In the early days of the jet fighter, right after WWII, there were several prevailing thoughts. One was that if a Jet was ever to be used off an aircraft carrier, it would need a straight wing. The early jets’ slow acceleration and relatively underpowered engines made getting all the lift one could essential. Another was that an all-weather and night fighter would be a larger, heavier aircraft with multiple crew and engines. This was because early radars were large, heavy and needed one person dedicated just to running them.
When you put these ideas together, you realize that an early naval night fighter would be a big, square box of an affair. Well, that’s exactly what the Douglas Skyknight was. The Skyknight looks a lot like what a kid would draw if you asked him or her to draw a plane. It has straight wings and a thick body, with a pointy nose and square tail. In fact, it would likely make an awesome Styrofoam glider; there’s a project for you for the summer!
Because of this rather unsexy shape, the Skyknight did not capture the imagination of the population at large. It wasn’t as sleek or racy as the Skyray or F-86. Since it operated at night, it was much duller; usually Skyknights were black or dark blue. Because of this, the Skyknight is not an airplane that has seen a lot of incarnations in plastic. However, that’s just looking at the surface. We all know that it’s heart, what’s inside, that counts, right? When it comes to accomplishments, the Skyknight is no slouch, having served well in Korea as well as an EW platform (EF-10) in the earlier part of the Vietnam Conflict.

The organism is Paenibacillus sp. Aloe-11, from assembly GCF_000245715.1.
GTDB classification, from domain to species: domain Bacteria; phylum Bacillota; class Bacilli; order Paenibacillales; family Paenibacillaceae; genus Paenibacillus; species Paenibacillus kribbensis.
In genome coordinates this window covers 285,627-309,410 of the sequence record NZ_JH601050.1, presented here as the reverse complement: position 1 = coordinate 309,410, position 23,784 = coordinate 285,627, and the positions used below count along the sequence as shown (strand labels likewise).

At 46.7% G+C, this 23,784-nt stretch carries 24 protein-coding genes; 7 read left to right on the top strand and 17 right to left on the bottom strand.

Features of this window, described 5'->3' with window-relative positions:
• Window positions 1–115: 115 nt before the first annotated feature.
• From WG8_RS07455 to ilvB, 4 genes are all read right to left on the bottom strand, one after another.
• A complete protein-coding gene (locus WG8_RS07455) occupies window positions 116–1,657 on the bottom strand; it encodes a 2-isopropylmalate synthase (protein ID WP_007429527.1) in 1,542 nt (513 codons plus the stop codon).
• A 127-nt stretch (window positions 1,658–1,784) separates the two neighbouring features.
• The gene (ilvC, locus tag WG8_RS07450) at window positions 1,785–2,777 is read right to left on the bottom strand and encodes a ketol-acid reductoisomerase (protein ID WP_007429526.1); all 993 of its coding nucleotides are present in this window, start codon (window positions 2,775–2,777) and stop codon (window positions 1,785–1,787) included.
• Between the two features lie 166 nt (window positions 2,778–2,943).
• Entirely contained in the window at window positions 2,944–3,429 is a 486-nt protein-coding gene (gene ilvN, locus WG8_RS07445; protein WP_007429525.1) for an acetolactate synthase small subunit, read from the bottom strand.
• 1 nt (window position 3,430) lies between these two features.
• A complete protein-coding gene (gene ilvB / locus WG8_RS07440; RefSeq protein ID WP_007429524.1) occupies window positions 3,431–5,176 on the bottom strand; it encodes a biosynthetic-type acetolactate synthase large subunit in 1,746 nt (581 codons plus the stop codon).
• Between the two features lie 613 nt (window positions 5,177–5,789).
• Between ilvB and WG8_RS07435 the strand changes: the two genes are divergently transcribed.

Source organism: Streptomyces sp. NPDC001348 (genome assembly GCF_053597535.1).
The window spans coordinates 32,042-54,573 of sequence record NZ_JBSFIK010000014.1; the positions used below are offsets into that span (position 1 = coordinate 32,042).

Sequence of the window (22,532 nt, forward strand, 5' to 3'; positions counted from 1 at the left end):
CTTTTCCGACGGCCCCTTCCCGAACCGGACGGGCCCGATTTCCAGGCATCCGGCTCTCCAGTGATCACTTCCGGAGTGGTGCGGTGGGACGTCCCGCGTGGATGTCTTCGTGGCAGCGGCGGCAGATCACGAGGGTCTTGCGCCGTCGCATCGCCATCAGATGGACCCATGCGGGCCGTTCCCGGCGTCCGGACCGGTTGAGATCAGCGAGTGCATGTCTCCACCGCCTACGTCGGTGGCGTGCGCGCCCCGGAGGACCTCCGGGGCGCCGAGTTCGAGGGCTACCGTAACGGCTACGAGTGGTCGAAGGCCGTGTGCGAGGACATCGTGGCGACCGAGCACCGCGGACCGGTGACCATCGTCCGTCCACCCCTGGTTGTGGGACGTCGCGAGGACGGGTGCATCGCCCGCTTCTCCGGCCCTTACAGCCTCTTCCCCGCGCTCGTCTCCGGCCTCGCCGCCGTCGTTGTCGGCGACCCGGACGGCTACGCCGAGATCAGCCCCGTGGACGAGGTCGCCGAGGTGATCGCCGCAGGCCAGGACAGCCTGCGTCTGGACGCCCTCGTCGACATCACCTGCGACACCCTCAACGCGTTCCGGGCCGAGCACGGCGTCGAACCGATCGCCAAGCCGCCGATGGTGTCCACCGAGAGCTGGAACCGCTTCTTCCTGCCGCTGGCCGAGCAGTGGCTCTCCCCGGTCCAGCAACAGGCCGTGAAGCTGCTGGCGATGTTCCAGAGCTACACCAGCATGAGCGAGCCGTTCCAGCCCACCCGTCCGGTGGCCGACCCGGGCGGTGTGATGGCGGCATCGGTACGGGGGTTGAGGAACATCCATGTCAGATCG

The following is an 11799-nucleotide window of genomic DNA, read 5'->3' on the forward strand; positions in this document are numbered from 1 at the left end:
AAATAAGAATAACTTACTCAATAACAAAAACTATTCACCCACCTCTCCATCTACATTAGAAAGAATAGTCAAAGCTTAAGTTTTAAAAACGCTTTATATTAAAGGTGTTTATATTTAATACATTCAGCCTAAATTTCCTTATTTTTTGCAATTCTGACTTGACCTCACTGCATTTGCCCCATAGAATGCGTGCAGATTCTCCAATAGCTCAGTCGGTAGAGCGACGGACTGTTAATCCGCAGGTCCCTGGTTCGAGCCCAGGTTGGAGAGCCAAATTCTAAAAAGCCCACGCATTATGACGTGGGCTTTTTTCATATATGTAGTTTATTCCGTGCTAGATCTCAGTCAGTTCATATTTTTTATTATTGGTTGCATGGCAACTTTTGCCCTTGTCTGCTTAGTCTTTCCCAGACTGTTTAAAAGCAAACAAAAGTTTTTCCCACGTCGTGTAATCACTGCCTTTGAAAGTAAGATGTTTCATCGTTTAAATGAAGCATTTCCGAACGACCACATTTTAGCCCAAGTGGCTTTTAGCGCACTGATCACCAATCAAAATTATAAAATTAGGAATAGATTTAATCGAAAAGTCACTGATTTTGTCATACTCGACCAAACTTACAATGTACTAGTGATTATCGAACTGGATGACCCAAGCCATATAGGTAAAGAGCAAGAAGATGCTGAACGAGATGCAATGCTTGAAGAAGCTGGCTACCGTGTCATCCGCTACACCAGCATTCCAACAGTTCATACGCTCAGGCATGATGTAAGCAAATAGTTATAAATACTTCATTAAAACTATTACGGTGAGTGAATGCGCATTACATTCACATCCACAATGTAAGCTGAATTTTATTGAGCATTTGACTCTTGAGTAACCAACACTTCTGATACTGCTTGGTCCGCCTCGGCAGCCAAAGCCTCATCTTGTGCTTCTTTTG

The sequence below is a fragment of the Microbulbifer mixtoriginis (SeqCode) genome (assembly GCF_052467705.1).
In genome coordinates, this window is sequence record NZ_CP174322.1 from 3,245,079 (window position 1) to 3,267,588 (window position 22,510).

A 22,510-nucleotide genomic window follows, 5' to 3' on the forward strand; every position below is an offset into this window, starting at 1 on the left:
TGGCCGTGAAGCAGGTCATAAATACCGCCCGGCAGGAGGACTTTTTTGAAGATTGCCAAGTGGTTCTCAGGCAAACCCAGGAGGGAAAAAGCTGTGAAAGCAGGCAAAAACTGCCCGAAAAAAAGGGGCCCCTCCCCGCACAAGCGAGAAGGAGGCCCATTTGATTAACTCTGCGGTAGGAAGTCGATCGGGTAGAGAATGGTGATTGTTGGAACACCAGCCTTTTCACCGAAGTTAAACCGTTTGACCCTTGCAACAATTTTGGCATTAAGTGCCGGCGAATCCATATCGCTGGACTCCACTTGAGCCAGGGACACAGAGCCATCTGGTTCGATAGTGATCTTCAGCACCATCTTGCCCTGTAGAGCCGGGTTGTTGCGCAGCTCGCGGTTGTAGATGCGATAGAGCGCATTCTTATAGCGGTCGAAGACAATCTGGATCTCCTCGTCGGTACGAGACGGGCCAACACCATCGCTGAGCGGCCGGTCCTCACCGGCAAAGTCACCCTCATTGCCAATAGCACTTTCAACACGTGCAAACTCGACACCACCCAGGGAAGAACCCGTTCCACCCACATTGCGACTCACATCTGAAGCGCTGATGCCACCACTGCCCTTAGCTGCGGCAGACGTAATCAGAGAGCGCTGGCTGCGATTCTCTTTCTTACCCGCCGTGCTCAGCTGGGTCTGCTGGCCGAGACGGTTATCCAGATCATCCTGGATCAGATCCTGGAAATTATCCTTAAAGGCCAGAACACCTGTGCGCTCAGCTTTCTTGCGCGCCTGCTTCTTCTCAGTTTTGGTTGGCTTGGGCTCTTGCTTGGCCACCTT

Thankfully, Matchbox, that sadly-long-gone purveyor of oddball plastic kits took it upon themselves to make sure that the Skyknight did not get completely forgotten. Matchbox issued a 1/72 Skyknight in 1988. (Some sites say 1985, but my instructions show 1988.) It was one of the later Matchbox kits, proving that they kept on giving us obscure stuff right to the end! There is also now the Sword 1/72 Skyknight, so those who can’t find the Matchbox might be able to find it. However, Sword kits can be hard to find too, and since the Matchbox wasn’t ever reissued like the Wellesley was (I don’t think, at least) finding either could be a pain!